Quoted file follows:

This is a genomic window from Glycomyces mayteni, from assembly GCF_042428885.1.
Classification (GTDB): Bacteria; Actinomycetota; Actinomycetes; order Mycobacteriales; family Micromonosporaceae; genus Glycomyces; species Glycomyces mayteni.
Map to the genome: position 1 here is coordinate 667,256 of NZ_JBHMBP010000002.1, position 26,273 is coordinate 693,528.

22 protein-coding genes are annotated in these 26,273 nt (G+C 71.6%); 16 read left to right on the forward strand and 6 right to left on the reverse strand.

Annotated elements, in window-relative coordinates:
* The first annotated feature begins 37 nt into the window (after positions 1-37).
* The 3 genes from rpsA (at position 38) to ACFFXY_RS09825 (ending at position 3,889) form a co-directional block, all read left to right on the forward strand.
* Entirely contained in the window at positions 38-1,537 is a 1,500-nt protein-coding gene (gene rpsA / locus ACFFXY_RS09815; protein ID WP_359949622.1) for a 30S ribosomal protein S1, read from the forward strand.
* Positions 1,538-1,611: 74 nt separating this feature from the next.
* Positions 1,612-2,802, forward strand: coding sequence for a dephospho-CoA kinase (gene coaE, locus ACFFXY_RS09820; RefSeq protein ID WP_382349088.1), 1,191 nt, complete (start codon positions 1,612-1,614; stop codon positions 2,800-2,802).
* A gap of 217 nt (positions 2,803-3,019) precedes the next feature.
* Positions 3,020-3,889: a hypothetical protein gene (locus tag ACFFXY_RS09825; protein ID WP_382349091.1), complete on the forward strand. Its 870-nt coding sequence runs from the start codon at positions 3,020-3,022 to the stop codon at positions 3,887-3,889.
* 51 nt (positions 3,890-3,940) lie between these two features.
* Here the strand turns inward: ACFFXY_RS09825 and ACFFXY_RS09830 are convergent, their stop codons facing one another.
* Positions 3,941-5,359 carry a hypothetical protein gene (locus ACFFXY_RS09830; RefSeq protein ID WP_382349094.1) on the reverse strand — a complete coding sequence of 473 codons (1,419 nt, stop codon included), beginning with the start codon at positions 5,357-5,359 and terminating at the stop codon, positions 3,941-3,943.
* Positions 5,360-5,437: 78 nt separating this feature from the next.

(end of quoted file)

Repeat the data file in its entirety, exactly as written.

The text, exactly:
This is a genomic window from Glycomyces mayteni, from assembly GCF_042428885.1.
Classification (GTDB): Bacteria; Actinomycetota; Actinomycetes; order Mycobacteriales; family Micromonosporaceae; genus Glycomyces; species Glycomyces mayteni.
Map to the genome: position 1 here is coordinate 667,256 of NZ_JBHMBP010000002.1, position 26,273 is coordinate 693,528.

22 protein-coding genes are annotated in these 26,273 nt (G+C 71.6%); 16 read left to right on the forward strand and 6 right to left on the reverse strand.

Annotated elements, in window-relative coordinates:
* The first annotated feature begins 37 nt into the window (after positions 1-37).
* The 3 genes from rpsA (at position 38) to ACFFXY_RS09825 (ending at position 3,889) form a co-directional block, all read left to right on the forward strand.
* Entirely contained in the window at positions 38-1,537 is a 1,500-nt protein-coding gene (gene rpsA / locus ACFFXY_RS09815; protein ID WP_359949622.1) for a 30S ribosomal protein S1, read from the forward strand.
* Positions 1,538-1,611: 74 nt separating this feature from the next.
* Positions 1,612-2,802, forward strand: coding sequence for a dephospho-CoA kinase (gene coaE, locus ACFFXY_RS09820; RefSeq protein ID WP_382349088.1), 1,191 nt, complete (start codon positions 1,612-1,614; stop codon positions 2,800-2,802).
* A gap of 217 nt (positions 2,803-3,019) precedes the next feature.
* Positions 3,020-3,889: a hypothetical protein gene (locus tag ACFFXY_RS09825; protein ID WP_382349091.1), complete on the forward strand. Its 870-nt coding sequence runs from the start codon at positions 3,020-3,022 to the stop codon at positions 3,887-3,889.
* 51 nt (positions 3,890-3,940) lie between these two features.
* Here the strand turns inward: ACFFXY_RS09825 and ACFFXY_RS09830 are convergent, their stop codons facing one another.
* Positions 3,941-5,359 carry a hypothetical protein gene (locus ACFFXY_RS09830; RefSeq protein ID WP_382349094.1) on the reverse strand — a complete coding sequence of 473 codons (1,419 nt, stop codon included), beginning with the start codon at positions 5,357-5,359 and terminating at the stop codon, positions 3,941-3,943.
* Positions 5,360-5,437: 78 nt separating this feature from the next.